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A leader who knows no borders

By Nick Easen for CNN

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"I was not a typical international civil servant I confess -- ask the Kosovo Albanians, ask the Serbs," Kouchner says.

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Bernard Kouchner
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(CNN) -- One of the most popular figures in French politics, Bernard Kouchner, is an unlikely role model for top bosses.

Yet the man behind Medecins sans Frontieres (Doctors without Borders), a one-time U.N. administrator and ex-health minister, is highly skilled in the art of global management.

He has played a crucial role in international humanitarian efforts for more than 30 years, supervising people and projects in many of the world's war-ravaged areas from El Salvador to Rwanda.

The outspoken physician and Socialist Party member proudly describes himself as "an unguided missile," and says he has never had a career strategy in his life.

"To manage a non-governmental organization is certainly worse than managing a firm," Kouchner told CNN.

Firsthand experience of medicine's role in conflict zones came when Kouchner worked as an International Red Cross doctor in Nigeria's civil war in 1968.

Frustrated with the charity's strict code of neutrality and reliance on the permission of the host government to give assistance, he and like-minded medics set up Medecins sans Frontieres (MSF) three years later.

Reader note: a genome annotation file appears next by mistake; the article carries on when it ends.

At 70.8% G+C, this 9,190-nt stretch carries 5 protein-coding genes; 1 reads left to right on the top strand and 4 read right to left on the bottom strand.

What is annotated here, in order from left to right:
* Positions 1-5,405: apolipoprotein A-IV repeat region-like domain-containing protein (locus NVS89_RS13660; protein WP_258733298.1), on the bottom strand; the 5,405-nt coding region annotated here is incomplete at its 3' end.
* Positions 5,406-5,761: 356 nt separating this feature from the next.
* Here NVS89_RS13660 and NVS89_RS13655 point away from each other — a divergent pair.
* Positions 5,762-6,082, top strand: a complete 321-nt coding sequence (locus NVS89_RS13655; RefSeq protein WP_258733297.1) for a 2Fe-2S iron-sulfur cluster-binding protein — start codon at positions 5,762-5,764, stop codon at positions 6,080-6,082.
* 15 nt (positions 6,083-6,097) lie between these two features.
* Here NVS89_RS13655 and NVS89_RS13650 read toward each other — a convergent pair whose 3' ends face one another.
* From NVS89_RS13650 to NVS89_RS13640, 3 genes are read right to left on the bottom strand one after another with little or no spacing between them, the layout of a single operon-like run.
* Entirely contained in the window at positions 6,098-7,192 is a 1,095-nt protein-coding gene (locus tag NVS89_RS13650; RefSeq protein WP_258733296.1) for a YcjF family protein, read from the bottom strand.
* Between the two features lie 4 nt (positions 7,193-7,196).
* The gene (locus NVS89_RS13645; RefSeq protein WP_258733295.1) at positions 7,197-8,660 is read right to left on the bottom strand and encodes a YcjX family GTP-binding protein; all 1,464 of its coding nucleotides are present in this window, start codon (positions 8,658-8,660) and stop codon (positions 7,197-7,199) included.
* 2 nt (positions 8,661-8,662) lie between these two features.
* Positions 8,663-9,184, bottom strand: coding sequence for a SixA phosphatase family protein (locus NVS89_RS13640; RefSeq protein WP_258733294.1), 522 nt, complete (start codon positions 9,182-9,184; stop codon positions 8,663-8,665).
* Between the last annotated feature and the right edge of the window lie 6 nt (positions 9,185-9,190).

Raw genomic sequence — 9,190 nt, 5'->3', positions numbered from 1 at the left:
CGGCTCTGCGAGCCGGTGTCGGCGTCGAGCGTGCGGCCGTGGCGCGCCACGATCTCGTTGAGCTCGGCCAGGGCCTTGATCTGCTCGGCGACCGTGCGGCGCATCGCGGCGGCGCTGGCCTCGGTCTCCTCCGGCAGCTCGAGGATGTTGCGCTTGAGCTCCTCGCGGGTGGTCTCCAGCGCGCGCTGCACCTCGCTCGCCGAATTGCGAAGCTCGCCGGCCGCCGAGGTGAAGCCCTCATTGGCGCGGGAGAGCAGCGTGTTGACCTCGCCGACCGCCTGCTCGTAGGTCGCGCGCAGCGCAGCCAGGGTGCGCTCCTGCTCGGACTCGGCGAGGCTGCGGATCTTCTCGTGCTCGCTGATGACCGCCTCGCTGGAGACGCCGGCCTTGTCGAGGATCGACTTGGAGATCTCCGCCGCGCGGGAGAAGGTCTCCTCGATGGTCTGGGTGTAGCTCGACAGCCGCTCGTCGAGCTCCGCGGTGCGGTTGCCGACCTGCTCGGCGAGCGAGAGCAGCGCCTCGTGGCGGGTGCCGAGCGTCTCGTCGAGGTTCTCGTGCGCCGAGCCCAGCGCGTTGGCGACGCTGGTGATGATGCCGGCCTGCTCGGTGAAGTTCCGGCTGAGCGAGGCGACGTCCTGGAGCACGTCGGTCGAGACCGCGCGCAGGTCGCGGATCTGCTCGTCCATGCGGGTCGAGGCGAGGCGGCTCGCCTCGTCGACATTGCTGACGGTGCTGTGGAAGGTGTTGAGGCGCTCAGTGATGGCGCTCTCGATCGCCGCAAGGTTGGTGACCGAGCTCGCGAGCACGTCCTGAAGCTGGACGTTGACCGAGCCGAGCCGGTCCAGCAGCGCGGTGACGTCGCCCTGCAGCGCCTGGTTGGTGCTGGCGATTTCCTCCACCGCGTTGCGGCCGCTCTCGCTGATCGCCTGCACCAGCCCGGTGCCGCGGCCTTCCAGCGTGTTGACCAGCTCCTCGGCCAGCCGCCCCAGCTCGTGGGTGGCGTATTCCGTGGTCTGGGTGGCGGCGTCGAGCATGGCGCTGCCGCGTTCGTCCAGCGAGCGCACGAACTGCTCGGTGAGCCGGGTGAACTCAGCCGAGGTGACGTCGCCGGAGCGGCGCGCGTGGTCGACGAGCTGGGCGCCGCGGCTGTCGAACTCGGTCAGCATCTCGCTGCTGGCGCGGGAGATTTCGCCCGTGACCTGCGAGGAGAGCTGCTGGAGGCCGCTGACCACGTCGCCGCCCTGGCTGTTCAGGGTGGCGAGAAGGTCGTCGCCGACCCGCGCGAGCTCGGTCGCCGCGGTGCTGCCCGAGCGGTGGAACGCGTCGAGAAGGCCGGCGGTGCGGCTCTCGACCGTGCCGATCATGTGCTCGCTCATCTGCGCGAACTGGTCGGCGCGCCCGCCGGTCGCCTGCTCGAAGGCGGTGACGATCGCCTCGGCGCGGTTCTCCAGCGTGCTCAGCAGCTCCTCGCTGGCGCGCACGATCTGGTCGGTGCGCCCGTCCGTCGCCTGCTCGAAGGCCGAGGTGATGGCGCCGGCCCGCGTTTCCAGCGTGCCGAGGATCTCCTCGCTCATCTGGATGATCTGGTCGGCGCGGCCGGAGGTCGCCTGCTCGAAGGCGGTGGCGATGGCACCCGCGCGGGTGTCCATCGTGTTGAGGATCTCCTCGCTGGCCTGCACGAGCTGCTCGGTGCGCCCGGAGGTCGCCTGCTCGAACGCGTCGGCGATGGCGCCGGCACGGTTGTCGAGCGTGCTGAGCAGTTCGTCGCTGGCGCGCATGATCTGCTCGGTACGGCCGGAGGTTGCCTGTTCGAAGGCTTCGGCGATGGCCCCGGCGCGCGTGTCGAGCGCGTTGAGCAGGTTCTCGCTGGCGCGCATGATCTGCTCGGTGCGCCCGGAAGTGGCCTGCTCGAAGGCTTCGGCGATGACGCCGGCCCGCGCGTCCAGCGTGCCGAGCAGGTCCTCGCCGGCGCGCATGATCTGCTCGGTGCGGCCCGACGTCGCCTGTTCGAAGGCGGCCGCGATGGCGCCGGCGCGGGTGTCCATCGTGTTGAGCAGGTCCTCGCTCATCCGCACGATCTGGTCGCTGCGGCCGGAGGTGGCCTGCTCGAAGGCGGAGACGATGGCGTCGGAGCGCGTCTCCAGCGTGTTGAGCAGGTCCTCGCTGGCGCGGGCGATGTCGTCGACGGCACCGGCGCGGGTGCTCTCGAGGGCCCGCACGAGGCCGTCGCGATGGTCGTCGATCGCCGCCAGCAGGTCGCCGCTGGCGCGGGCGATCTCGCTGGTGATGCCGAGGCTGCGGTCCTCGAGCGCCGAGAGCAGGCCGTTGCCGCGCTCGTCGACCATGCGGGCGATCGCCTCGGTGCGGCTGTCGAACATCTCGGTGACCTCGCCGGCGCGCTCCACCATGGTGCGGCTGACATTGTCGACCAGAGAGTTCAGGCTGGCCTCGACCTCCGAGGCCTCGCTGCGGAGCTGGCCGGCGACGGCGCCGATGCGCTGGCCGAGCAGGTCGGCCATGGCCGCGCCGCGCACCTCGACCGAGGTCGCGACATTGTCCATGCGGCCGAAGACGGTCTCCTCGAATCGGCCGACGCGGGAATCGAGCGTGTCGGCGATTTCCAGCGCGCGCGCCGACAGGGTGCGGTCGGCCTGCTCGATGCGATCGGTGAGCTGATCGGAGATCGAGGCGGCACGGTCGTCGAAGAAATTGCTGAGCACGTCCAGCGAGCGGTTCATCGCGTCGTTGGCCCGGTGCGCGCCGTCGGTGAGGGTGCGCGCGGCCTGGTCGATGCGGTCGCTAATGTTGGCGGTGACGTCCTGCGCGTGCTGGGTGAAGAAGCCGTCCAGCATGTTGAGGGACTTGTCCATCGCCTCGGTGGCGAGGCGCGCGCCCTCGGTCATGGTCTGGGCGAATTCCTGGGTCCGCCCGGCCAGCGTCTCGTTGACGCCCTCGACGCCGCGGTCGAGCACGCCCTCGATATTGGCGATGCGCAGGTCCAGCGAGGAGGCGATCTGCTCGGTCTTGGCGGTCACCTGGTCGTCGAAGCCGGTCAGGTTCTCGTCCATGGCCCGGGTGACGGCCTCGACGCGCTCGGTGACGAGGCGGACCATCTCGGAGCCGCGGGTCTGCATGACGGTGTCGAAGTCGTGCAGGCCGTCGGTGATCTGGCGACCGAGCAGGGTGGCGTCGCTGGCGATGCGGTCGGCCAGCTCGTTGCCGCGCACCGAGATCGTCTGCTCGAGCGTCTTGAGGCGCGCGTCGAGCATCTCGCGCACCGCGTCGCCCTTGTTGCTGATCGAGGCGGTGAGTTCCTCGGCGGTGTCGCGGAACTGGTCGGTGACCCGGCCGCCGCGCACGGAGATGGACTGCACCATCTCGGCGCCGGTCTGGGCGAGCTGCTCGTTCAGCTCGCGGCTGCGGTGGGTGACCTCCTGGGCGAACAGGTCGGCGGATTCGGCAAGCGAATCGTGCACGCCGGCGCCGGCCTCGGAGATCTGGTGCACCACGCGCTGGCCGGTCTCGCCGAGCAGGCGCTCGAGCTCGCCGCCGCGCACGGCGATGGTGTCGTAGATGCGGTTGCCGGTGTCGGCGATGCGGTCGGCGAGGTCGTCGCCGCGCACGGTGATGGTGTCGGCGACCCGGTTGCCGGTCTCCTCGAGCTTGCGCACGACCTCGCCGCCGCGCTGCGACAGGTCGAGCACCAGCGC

And in 1999 MSF -- an organization that believes in the right to intervene with medical aid in any conflict or disaster -- received the Nobel peace price for its humanitarian work.

"To be alone as a pioneer...like we were, was difficult. My strategy was not only to help the people, or transform the world, but to do both," Kouchner explains.

The first United Nations administrator in postwar Kosovo also puts his success down to teamwork.

"All my activities were collective activities -- like setting up MSF and Doctors of the World. I am not able to act alone...I have my style listening to the people," he says.

Contrary to popular French opinion, the 64-year-old strongly approved of regime change in Iraq, after witnessing the plight of the Kurds for decades.

"In my country it's not easy at all. If you are a pioneer you are a target and if you are the winner you are more targeted than before," he says.

A basic tenet for the organizations he manages -- and Kouchner's fundamental mantra -- is the significance of intervention.

"Businesses are sometimes in a position not to follow ethical guidelines. I am not in favor of that but I am realistic. I know it happens," Kouchner explains.

"(We) are all working in China -- what about Tibet? I mean the Americans are, (the English) are, the French are -- is it convenient? Yes for the firms, (but) not for the morality."

CNN's Paula Sailes contributed to this report


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